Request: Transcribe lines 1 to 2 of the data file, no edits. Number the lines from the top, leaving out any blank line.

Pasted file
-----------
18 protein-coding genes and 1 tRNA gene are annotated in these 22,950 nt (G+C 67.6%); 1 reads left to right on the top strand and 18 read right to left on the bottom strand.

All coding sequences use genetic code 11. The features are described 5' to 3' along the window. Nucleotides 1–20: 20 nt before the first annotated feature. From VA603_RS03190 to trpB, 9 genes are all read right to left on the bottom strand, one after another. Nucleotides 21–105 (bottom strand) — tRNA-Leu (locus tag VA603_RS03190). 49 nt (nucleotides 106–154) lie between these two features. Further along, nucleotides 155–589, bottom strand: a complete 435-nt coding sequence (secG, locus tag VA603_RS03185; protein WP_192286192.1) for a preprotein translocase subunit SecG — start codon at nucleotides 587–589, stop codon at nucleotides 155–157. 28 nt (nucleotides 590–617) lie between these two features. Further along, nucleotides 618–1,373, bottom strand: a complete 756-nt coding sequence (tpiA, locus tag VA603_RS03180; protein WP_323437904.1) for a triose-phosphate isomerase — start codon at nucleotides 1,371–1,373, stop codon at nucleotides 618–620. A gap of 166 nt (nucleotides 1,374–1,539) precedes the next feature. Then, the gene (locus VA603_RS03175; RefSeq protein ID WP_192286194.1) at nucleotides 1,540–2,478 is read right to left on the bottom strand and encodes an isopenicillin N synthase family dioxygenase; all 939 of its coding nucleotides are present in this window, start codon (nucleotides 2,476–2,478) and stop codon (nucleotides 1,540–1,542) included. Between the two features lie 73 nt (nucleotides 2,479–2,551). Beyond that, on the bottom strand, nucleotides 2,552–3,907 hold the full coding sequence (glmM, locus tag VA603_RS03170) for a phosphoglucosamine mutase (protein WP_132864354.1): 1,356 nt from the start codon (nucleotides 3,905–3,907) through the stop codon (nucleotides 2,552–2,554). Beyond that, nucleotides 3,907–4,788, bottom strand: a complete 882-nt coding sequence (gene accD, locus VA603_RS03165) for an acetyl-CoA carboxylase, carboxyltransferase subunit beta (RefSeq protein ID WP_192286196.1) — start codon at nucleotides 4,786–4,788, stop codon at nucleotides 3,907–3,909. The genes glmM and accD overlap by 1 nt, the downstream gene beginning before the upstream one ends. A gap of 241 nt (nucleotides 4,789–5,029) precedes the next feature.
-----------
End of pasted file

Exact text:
18 protein-coding genes and 1 tRNA gene are annotated in these 22,950 nt (G+C 67.6%); 1 reads left to right on the top strand and 18 read right to left on the bottom strand.

All coding sequences use genetic code 11. The features are described 5' to 3' along the window. Nucleotides 1–20: 20 nt before the first annotated feature. From VA603_RS03190 to trpB, 9 genes are all read right to left on the bottom strand, one after another. Nucleotides 21–105 (bottom strand) — tRNA-Leu (locus tag VA603_RS03190). 49 nt (nucleotides 106–154) lie between these two features. Further along, nucleotides 155–589, bottom strand: a complete 435-nt coding sequence (secG, locus tag VA603_RS03185; protein WP_192286192.1) for a preprotein translocase subunit SecG — start codon at nucleotides 587–589, stop codon at nucleotides 155–157. 28 nt (nucleotides 590–617) lie between these two features. Further along, nucleotides 618–1,373, bottom strand: a complete 756-nt coding sequence (tpiA, locus tag VA603_RS03180; protein WP_323437904.1) for a triose-phosphate isomerase — start codon at nucleotides 1,371–1,373, stop codon at nucleotides 618–620. A gap of 166 nt (nucleotides 1,374–1,539) precedes the next feature. Then, the gene (locus VA603_RS03175; RefSeq protein ID WP_192286194.1) at nucleotides 1,540–2,478 is read right to left on the bottom strand and encodes an isopenicillin N synthase family dioxygenase; all 939 of its coding nucleotides are present in this window, start codon (nucleotides 2,476–2,478) and stop codon (nucleotides 1,540–1,542) included. Between the two features lie 73 nt (nucleotides 2,479–2,551). Beyond that, on the bottom strand, nucleotides 2,552–3,907 hold the full coding sequence (glmM, locus tag VA603_RS03170) for a phosphoglucosamine mutase (protein WP_132864354.1): 1,356 nt from the start codon (nucleotides 3,905–3,907) through the stop codon (nucleotides 2,552–2,554). Beyond that, nucleotides 3,907–4,788, bottom strand: a complete 882-nt coding sequence (gene accD, locus VA603_RS03165) for an acetyl-CoA carboxylase, carboxyltransferase subunit beta (RefSeq protein ID WP_192286196.1) — start codon at nucleotides 4,786–4,788, stop codon at nucleotides 3,907–3,909. The genes glmM and accD overlap by 1 nt, the downstream gene beginning before the upstream one ends. A gap of 241 nt (nucleotides 4,789–5,029) precedes the next feature.